Memorial for the Rangoon bombing that took place in Burma (now Myanmar) in 1983. Credit: Getty Images.
South Korea rejected the co-hosting idea but decided to allow the DPRK (North Korea’s officialname) to host five sporting events as a concession. Pyongyang (the North Korean capital) found this insulting and ended up boycotting the Summer Games completely. But that’s not all. Two tragedies occurred between when South Korea was awarded the Games in 1981 and the opening ceremony in 1988.
The first tragedy wiped out the entire South Korean cabinet in Rangoon in 1983. Here, North Korean spies planted a bomb that killed 17 South Korean officials while they were visiting what is now Myanmar’s capital. The second incident was the bombing of Korean Air flight 858. In this case, North Korean agents planted a bomb on a Korean Air Boeing 707, which killed all the passengers and crew: 115 people, mostly South Koreans.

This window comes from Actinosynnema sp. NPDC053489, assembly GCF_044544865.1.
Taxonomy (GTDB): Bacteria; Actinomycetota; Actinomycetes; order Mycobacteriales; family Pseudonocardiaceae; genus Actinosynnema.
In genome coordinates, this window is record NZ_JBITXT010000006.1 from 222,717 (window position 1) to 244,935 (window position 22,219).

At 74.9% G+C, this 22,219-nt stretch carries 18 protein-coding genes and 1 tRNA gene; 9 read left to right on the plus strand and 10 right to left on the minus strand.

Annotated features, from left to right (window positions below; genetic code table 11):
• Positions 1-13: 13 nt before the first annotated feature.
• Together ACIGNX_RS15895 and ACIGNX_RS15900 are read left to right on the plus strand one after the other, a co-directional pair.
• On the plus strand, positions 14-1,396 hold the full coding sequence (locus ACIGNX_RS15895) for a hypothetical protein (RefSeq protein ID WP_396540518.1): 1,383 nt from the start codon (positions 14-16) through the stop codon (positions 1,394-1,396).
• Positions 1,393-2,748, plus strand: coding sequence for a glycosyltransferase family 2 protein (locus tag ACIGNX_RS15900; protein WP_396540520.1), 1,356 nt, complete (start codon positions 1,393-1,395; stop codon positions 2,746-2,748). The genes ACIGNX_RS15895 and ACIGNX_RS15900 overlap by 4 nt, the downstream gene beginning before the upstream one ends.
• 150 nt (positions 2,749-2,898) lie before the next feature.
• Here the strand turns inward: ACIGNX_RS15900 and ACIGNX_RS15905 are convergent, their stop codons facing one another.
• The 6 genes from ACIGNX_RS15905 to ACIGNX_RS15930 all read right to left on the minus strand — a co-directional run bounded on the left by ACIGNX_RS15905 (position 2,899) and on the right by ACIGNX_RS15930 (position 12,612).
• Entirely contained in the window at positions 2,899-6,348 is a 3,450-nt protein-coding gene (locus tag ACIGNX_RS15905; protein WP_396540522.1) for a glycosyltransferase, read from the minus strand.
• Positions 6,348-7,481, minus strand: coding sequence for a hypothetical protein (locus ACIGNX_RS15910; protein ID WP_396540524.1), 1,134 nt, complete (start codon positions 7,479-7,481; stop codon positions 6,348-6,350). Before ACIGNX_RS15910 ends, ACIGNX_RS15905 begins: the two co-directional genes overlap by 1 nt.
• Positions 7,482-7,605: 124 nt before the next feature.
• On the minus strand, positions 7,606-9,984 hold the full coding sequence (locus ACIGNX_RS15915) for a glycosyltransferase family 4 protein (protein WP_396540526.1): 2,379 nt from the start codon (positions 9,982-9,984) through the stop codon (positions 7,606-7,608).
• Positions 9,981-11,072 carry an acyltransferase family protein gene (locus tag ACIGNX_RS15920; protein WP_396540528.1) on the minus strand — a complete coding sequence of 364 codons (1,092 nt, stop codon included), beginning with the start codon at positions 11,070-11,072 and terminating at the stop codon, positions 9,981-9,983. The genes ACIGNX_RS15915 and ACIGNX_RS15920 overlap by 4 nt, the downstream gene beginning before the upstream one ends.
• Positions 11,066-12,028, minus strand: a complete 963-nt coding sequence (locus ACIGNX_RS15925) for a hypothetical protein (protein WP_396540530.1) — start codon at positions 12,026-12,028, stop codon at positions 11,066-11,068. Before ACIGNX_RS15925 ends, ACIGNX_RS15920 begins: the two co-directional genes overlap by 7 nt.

A Squeaky Wheel Gets Its Oil:
How North Korea's Bad Behavior Wins Concessions
These incidents can also be looked at in terms of the transfer of power. North Korea is the world’s only Communist dictatorship that has successfully passed power down power from father to son over two consecutive generations. These attacks may have helped build Kim Jong-il’s legitimacy as a military commander, fighting off the foreign imperialist threat, just as the sinking of the Cheonan battleship in 2010, and the further development of North Korea’s missile and nuclear programs have helped build the military chops of the hermit kingdom’s most recent heir, Kim Jong-un.
North Korea historically employs a strategy called brinkmanship. It goes through cycles of belligerence followed by a calming of tensions, only to turn belligerent once again. During two periods in recent history—1993 to 1998 and 1999 to 2005—the United States negotiated a deal with North Korea to get it to halt its nuclear program. But after both attempts, North Korea pulled out of deal, kept the aid money, fuel, and other goodies, and restarted its weapons program anyway. On the surface, these latest overtures look like just another calming phase.